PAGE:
San Francisco is a great vacation destination, but many people move here to attend one of the colleges or universities located in the city. These schools attract students from across the United States as well as significant numbers of international students.
Here is a brief look at five institutions of higher learning based in San Francisco.
City College of San Francisco
With an average annual enrollment of 100,000 students, City College of San Francisco (CCSF) has the distinction of being one of the largest community colleges in the United States.
Founded in 1935, it offers undergraduate classes in dozens of academic programs as well as more than one hundred classes in occupational and vocational programs.
City College has nine campuses throughout San Francisco. Its main campus is its original site at Ocean Avenue.
The main campus is also the home of Pan American Unity, the mural Diego Rivera created for the Golden Gate International Exposition of 1939 and 1940. The mural can be seen Monday through Saturday at the campus’s Diego Rivera Theater.
University of San Francisco
The University of San Francisco (USF) traces its beginnings to a one-room schoolhouse (Saint Ignatius College) that opened its doors in October 1855. Class size? Three students.
Still a small, Jesuit-run university—its combined undergraduate and graduate student population is under 9,000—USF now has a 55-acre campus located near Golden Gate Park.
USF’s law, nursing, and business programs are highly regarded. NBA superstars Bill Russell and K.C. Jones are alums; they led the USF Dons basketball team to back-to-back NCAA championships in 1955 and 1956.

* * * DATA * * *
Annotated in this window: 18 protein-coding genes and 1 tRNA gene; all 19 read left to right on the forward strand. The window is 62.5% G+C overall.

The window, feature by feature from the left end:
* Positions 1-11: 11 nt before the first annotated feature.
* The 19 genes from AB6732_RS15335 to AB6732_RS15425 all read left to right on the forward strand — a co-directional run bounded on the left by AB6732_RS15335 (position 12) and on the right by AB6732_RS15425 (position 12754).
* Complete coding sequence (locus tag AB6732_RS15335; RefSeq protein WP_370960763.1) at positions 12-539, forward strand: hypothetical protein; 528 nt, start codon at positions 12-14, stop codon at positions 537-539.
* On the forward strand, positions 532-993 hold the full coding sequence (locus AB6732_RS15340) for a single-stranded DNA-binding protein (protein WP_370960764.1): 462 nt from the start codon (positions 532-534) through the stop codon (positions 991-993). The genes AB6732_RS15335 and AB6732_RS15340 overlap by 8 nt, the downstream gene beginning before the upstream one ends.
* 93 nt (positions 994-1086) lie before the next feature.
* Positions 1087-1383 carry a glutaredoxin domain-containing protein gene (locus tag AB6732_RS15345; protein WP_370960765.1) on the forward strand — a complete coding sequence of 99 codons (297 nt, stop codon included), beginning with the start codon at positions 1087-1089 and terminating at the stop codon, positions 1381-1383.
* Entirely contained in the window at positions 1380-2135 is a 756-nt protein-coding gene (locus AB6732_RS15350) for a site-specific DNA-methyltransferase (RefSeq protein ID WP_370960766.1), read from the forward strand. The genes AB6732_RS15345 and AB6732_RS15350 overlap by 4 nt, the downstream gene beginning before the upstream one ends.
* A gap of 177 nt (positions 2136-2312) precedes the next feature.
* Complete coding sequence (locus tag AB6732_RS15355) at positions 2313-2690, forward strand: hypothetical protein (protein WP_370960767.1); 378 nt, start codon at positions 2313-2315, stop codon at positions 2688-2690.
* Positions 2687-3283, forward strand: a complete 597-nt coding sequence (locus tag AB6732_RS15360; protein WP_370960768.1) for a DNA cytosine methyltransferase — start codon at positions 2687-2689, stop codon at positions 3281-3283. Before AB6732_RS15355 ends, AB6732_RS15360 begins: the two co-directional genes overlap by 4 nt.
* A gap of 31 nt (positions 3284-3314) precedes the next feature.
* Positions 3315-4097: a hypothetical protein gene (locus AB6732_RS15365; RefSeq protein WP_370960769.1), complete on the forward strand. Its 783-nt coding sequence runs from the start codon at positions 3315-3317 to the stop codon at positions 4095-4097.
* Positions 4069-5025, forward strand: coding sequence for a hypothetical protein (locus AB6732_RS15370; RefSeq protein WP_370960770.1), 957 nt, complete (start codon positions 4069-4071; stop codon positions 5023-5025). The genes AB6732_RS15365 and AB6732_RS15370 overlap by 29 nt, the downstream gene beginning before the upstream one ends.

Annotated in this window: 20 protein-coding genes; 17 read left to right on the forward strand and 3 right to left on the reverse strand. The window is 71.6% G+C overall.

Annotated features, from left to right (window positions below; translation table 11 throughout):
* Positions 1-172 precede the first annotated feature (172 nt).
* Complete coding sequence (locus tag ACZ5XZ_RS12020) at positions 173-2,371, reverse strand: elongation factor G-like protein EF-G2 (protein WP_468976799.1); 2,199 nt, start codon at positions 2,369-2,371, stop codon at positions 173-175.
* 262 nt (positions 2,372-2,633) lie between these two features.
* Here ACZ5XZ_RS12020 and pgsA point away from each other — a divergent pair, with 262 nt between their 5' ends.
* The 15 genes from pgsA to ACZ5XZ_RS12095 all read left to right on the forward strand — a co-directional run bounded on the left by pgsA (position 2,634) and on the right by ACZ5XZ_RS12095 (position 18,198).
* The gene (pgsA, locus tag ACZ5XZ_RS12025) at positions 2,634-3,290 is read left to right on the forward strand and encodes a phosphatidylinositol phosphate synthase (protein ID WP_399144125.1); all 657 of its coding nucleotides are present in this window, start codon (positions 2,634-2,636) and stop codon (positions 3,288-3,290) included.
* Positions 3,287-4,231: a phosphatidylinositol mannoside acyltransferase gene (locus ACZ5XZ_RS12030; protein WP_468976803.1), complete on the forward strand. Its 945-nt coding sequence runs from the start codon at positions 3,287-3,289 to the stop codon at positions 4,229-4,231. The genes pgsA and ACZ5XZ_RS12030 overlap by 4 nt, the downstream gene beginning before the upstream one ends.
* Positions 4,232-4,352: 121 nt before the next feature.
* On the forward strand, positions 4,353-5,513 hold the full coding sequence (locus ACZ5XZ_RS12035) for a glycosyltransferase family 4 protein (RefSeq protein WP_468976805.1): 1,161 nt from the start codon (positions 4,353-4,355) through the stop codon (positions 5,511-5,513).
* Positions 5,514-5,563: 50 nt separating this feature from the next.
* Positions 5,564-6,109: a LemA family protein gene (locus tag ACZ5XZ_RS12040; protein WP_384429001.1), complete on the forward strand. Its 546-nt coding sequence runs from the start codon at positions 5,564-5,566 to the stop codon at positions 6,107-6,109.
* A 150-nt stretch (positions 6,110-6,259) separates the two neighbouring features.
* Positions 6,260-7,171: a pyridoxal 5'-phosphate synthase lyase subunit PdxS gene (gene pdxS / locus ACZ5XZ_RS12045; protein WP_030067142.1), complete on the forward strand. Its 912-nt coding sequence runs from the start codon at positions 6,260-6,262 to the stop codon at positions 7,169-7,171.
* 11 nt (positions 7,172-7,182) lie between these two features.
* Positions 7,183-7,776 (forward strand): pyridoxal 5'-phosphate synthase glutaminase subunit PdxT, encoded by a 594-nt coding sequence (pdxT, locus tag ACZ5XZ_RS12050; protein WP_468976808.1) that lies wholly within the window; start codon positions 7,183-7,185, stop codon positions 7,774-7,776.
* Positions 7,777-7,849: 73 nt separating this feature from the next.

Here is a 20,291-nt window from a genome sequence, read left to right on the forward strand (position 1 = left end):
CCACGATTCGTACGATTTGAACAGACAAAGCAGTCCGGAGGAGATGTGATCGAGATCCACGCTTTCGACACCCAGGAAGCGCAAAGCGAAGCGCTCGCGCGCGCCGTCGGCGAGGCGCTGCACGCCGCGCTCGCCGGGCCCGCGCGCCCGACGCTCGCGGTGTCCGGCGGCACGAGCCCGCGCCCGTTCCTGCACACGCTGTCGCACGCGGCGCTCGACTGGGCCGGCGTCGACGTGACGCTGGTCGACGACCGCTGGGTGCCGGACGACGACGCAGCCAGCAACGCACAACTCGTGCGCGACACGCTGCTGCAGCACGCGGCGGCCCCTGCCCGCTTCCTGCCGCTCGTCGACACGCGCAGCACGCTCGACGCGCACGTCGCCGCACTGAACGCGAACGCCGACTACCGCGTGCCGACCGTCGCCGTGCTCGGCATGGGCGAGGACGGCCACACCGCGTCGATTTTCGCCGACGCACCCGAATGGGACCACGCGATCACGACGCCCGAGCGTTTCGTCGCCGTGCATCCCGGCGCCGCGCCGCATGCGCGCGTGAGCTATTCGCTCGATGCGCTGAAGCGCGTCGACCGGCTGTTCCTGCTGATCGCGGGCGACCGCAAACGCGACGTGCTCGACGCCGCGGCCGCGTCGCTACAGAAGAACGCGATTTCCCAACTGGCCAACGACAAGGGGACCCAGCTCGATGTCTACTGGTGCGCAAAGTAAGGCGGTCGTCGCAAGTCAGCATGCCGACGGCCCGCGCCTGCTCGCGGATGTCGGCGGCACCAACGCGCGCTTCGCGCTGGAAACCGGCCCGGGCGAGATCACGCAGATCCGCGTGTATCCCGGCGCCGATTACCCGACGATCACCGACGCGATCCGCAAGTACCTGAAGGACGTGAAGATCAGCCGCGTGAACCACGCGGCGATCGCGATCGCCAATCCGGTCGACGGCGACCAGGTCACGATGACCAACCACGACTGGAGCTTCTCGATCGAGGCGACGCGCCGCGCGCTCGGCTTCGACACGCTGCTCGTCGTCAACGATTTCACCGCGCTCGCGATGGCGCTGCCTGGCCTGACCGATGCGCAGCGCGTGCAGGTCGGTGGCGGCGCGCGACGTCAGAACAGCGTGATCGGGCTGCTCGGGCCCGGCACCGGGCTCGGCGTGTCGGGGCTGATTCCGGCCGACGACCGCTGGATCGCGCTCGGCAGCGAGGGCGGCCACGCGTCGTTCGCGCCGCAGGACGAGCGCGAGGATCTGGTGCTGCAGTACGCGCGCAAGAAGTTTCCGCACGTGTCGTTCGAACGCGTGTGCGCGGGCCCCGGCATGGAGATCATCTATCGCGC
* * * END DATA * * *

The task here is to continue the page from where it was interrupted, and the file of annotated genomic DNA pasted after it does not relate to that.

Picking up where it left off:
University of California, San Francisco
The University of California, San Francisco (UCSF) focuses on medical and health sciences.
Unique among the UC schools because of its concentration on health care, its graduate programs in dentistry, medicine, nursing, pharmacy, and health sciences are consistently ranked among the best in the world.
UCSF is now spread across several sites and hospitals in San Francisco; its 107-acre Parnassus campus, built in 1897, is the oldest. The university’s focus on graduate work, along with the collaborative nature of the research performed there, has led to new medical discoveries and treatments.
San Francisco State University
San Francisco State University (SFSU) opened its doors in 1899 as a two-year teacher-training college. Now a part of the California State University system (it attained university status in 1972), SFSU has a student population of approximately 30,000.
In the late 1960s, SFSU was the scene of many sit-ins and protests (some violent) against the Vietnam War, and a lengthy student strike that demanded the creation of an ethnic studies department. Academic life is usually much quieter now on the 130-acre campus bordering Lake Merced in southwestern San Francisco.
In January 2007, the school’s College of Extended Learning, which offers continuing adult education and career advancement and certification programs, opened a new downtown campus in the former San Francisco Emporium. The renovated building preserved the former store’s beautiful glass ceiling atrium.
San Francisco Academy of Art University
San Francisco Academy of Art University has provided classes in art and design for more than eight decades. The private university operates in several buildings in downtown San Francisco and serves 11,000 students.
Curriculum choices are varied—oil painting and comic book illustration represent different ends of the spectrum. The Academy of Art University prides itself on its state-of-the-art facilities, and offers degrees, such as animation and visual effects, that match current market demand.
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